Children in Northern Ireland 'left behind' on rights

22 June 2020, Hessen, Frankfurt/Main: Two pupils from a primary school run the last few metres to the schoolyard with a satchel on their backs. Starting Monday, elementary school students in Hesse will again be allowed to attend classes together after months of restrictions. Photo: Boris Roessler/dpa

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Ms Yiasouma has called for children’s rights to be incorporated into law in Northern Ireland. Credit: Boris Roessler / PA Images

Children and young people in Northern Ireland are "being left behind" when it comes to their rights, according to a new report.

With the publication of the ‘Statement on Children’s Rights in Northern Ireland’, the Children’s Commissioner has called for children’s rights to be incorporated into law in Northern Ireland.

Koulla Yiasouma also expressed concerns about the impact the current health pandemic is having on children.

She said: “There are obvious areas such as its effect on young people’s education and there is still a lot of work to do to understand its full and longer term impact and to identify lessons to be learned."

Koulla Yiasouma has expressed concerns about the impact the pandemic is having on children. Credit: Northern Ireland Commission for Children and Young People

The Commisioner's review of how the Northern Ireland Executive is delivering on children’s rights explores a number of themes including education, mental health, poverty, Brexit, and discrimination.

At the launch of the 2018 report, Ms Yiasouma raised concerns about how the lack of a Government was having a detrimental impact on the lives of children and the possibility for better outcomes.

She said: “That one year turned into three and progression has been further affected by the Covid-19 pandemic.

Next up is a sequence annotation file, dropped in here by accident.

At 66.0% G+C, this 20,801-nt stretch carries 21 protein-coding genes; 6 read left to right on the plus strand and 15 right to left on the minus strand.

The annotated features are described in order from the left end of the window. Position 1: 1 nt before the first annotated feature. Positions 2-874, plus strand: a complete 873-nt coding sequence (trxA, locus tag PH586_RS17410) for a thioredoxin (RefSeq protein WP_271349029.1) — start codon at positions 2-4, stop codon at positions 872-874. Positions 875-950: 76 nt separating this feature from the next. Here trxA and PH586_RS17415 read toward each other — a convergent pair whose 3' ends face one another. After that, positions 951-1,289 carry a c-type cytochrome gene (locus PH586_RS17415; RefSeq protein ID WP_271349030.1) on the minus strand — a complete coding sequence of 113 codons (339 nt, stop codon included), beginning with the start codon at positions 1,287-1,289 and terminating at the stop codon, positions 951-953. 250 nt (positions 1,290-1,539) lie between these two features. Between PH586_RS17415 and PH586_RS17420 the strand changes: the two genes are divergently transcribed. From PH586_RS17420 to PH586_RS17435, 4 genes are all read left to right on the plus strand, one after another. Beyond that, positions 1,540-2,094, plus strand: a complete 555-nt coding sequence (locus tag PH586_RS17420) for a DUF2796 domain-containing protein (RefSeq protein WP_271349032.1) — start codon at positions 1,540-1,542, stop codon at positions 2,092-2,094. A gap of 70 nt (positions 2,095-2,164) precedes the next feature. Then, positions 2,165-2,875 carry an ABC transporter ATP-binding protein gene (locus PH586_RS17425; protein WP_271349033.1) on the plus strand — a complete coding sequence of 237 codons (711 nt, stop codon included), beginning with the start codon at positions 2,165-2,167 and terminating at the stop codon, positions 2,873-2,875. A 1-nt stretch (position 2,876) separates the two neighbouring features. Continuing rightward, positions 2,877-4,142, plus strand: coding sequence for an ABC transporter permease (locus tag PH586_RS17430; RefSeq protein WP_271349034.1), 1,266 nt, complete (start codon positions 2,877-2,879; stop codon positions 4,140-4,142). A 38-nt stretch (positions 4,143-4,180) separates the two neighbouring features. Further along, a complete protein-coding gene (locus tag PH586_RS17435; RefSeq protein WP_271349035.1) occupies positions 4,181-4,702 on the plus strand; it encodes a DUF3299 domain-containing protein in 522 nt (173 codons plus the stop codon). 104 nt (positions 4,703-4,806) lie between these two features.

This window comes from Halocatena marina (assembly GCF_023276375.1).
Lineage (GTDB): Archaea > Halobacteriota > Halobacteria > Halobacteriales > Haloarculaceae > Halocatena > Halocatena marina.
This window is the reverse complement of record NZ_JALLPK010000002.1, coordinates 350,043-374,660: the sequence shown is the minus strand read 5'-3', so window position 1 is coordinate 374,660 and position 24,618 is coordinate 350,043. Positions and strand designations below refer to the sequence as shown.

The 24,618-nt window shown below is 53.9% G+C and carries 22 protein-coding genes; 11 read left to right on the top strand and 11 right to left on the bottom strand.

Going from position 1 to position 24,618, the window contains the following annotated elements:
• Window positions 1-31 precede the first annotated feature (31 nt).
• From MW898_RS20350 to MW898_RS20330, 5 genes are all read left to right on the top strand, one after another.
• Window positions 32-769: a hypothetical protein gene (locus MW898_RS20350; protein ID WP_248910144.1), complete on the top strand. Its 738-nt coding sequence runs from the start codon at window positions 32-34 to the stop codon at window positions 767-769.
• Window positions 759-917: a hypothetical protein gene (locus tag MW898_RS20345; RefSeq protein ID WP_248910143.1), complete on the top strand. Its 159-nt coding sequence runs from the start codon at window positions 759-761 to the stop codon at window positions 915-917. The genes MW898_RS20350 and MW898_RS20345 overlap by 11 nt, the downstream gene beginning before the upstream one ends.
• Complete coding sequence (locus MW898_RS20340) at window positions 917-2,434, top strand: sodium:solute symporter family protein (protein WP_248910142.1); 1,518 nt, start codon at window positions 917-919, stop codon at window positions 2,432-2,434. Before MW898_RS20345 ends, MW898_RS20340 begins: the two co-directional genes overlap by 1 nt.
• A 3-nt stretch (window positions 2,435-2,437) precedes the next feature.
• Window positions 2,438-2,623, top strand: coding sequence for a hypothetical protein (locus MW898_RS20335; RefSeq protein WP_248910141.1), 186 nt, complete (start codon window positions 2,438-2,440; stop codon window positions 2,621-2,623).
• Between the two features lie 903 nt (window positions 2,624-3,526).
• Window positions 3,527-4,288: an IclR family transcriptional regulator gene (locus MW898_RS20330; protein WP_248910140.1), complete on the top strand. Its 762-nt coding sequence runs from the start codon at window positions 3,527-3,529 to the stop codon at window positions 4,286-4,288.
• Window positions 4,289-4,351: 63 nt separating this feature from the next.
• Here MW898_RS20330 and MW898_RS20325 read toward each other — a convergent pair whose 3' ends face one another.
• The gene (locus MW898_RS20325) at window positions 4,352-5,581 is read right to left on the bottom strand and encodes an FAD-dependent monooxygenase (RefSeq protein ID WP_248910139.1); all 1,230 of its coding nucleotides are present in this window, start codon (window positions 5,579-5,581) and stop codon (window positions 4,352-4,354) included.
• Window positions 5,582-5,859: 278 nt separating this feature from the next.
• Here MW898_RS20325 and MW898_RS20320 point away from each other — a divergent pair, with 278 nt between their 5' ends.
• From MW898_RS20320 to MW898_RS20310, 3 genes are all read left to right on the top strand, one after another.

"Today, we are still waiting for the publication of the Children and Young People’s Strategy, the overarching plan that would guide action on improving children and young people’s lives. "

Ms Yiasouma has said, however, it is not all bad news and that there are ‘green shoots of hope’. Credit: David Young / PA Images

In her review, the Commissioner explores how Scotland has moved to incorporating the United Nations Conventions on the Rights of the Child into law, which would require public authorities to take steps to respect children's rights in their decisions and actions.

She also outlines other jurisdictions’ progress on protecting children from assault saying, “Ireland took this step a number of years ago, Jersey brought forward a change in the law earlier this year, Scotland just a few weeks ago and Wales is due to take the step in 2022.”

Ms Yiasouma continued: "We have unfortunately often been bystanders, watching as other jurisdictions on these islands have to varying degrees moved forward by publishing strategies, introducing new structures and passing legislation that has furthered children’s rights.

"It has sometimes felt like the children and young people of Northern Ireland were being left behind and becoming the poor forgotten relative."

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